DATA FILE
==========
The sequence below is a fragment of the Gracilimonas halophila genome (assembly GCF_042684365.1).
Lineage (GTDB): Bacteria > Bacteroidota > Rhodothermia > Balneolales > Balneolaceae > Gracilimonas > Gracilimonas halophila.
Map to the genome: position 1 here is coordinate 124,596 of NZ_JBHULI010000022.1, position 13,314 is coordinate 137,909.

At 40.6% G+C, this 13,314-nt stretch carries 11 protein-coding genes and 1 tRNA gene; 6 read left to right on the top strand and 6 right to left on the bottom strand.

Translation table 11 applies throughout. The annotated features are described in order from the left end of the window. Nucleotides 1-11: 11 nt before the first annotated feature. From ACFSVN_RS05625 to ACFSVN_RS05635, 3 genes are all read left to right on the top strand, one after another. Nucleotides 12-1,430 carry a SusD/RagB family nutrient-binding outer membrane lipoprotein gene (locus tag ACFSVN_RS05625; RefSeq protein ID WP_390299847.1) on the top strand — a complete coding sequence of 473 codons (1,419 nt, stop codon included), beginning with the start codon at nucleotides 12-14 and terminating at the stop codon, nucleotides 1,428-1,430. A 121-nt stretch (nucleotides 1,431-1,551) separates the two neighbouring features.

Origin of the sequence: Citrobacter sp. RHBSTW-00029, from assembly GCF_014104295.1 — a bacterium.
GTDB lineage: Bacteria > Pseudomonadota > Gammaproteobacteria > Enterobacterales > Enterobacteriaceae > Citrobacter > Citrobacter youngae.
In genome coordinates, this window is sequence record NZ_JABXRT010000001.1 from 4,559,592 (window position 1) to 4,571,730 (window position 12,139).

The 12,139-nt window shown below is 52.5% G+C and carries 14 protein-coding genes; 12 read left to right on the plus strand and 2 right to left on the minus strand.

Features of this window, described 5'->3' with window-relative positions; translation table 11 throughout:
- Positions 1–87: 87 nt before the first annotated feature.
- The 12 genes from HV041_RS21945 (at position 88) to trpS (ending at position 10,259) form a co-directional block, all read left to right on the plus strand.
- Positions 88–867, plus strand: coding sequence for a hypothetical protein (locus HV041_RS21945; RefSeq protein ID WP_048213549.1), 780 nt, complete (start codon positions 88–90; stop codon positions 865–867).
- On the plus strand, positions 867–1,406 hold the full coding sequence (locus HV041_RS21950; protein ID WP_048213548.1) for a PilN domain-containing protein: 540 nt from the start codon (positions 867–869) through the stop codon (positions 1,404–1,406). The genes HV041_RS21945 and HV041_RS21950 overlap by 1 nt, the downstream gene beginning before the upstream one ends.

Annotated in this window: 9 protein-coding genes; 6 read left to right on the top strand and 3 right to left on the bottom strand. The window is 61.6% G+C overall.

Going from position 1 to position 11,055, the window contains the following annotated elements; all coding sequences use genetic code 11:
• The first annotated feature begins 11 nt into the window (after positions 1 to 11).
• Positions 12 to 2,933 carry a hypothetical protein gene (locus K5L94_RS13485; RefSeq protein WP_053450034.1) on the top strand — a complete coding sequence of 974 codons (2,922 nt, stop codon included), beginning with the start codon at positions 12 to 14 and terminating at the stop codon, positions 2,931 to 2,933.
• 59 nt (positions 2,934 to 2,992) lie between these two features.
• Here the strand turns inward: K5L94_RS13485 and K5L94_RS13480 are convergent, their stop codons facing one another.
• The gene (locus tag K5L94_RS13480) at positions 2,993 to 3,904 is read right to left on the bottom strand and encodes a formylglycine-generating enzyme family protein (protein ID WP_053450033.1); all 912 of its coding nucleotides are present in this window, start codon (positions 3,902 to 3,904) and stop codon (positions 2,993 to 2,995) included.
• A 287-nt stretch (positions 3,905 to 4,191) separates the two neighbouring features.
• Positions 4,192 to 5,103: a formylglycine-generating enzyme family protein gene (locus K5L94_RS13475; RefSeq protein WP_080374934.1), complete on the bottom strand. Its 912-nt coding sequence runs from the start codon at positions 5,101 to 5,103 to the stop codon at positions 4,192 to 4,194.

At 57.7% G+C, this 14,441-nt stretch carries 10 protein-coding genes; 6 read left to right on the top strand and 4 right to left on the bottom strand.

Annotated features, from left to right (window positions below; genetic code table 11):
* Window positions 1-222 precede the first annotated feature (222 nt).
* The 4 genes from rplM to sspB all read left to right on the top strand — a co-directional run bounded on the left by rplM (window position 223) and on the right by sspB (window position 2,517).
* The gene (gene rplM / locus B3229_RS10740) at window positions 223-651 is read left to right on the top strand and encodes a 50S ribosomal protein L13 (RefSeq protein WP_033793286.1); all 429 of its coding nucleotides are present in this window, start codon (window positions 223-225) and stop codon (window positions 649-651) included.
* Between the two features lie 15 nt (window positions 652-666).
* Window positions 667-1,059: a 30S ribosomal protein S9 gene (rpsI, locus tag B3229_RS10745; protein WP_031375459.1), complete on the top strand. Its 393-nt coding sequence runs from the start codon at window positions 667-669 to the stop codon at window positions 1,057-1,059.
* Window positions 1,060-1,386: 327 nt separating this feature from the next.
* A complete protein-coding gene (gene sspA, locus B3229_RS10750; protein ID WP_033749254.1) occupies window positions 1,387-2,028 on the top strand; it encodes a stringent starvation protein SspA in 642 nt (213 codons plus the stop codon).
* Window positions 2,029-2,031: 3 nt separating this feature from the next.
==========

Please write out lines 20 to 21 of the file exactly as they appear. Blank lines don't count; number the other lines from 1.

• Here the strand turns inward: K5L94_RS13485 and K5L94_RS13480 are convergent, their stop codons facing one another.
• The gene (locus tag K5L94_RS13480) at positions 2,993 to 3,904 is read right to left on the bottom strand and encodes a formylglycine-generating enzyme family protein (protein ID WP_053450033.1); all 912 of its coding nucleotides are present in this window, start codon (positions 3,902 to 3,904) and stop codon (positions 2,993 to 2,995) included.